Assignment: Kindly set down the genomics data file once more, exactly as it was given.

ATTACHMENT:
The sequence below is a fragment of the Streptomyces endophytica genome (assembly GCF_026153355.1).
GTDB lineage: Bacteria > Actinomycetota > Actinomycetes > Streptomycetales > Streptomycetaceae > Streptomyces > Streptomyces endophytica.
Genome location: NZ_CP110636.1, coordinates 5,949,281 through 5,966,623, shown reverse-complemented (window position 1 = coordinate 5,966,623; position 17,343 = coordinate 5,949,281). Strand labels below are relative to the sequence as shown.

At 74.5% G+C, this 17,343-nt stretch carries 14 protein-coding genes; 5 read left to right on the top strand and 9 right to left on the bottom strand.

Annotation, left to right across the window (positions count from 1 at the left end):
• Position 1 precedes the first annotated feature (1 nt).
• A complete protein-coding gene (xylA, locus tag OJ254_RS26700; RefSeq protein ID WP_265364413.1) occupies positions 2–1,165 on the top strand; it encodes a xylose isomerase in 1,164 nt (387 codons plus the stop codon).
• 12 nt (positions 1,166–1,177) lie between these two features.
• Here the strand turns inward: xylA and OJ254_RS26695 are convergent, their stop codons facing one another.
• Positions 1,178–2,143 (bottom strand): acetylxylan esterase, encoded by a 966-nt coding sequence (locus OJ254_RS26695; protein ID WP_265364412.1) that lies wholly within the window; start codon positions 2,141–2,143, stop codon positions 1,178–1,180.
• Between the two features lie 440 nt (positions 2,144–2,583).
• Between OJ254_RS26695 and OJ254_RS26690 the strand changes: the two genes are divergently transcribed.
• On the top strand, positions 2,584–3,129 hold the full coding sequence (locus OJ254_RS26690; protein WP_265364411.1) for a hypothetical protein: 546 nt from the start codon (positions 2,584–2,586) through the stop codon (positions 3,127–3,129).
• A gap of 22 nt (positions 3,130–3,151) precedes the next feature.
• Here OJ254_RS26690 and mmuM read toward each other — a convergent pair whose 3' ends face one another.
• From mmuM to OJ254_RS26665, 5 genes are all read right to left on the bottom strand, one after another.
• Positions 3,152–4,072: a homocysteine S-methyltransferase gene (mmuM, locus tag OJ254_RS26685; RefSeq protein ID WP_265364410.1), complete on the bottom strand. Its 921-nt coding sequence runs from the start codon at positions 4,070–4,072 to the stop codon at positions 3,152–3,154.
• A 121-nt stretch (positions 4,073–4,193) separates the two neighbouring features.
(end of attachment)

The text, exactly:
The sequence below is a fragment of the Streptomyces endophytica genome (assembly GCF_026153355.1).
GTDB lineage: Bacteria > Actinomycetota > Actinomycetes > Streptomycetales > Streptomycetaceae > Streptomyces > Streptomyces endophytica.
Genome location: NZ_CP110636.1, coordinates 5,949,281 through 5,966,623, shown reverse-complemented (window position 1 = coordinate 5,966,623; position 17,343 = coordinate 5,949,281). Strand labels below are relative to the sequence as shown.

At 74.5% G+C, this 17,343-nt stretch carries 14 protein-coding genes; 5 read left to right on the top strand and 9 right to left on the bottom strand.

Annotation, left to right across the window (positions count from 1 at the left end):
• Position 1 precedes the first annotated feature (1 nt).
• A complete protein-coding gene (xylA, locus tag OJ254_RS26700; RefSeq protein ID WP_265364413.1) occupies positions 2–1,165 on the top strand; it encodes a xylose isomerase in 1,164 nt (387 codons plus the stop codon).
• 12 nt (positions 1,166–1,177) lie between these two features.
• Here the strand turns inward: xylA and OJ254_RS26695 are convergent, their stop codons facing one another.
• Positions 1,178–2,143 (bottom strand): acetylxylan esterase, encoded by a 966-nt coding sequence (locus OJ254_RS26695; protein ID WP_265364412.1) that lies wholly within the window; start codon positions 2,141–2,143, stop codon positions 1,178–1,180.
• Between the two features lie 440 nt (positions 2,144–2,583).
• Between OJ254_RS26695 and OJ254_RS26690 the strand changes: the two genes are divergently transcribed.
• On the top strand, positions 2,584–3,129 hold the full coding sequence (locus OJ254_RS26690; protein WP_265364411.1) for a hypothetical protein: 546 nt from the start codon (positions 2,584–2,586) through the stop codon (positions 3,127–3,129).
• A gap of 22 nt (positions 3,130–3,151) precedes the next feature.
• Here OJ254_RS26690 and mmuM read toward each other — a convergent pair whose 3' ends face one another.
• From mmuM to OJ254_RS26665, 5 genes are all read right to left on the bottom strand, one after another.
• Positions 3,152–4,072: a homocysteine S-methyltransferase gene (mmuM, locus tag OJ254_RS26685; RefSeq protein ID WP_265364410.1), complete on the bottom strand. Its 921-nt coding sequence runs from the start codon at positions 4,070–4,072 to the stop codon at positions 3,152–3,154.
• A 121-nt stretch (positions 4,073–4,193) separates the two neighbouring features.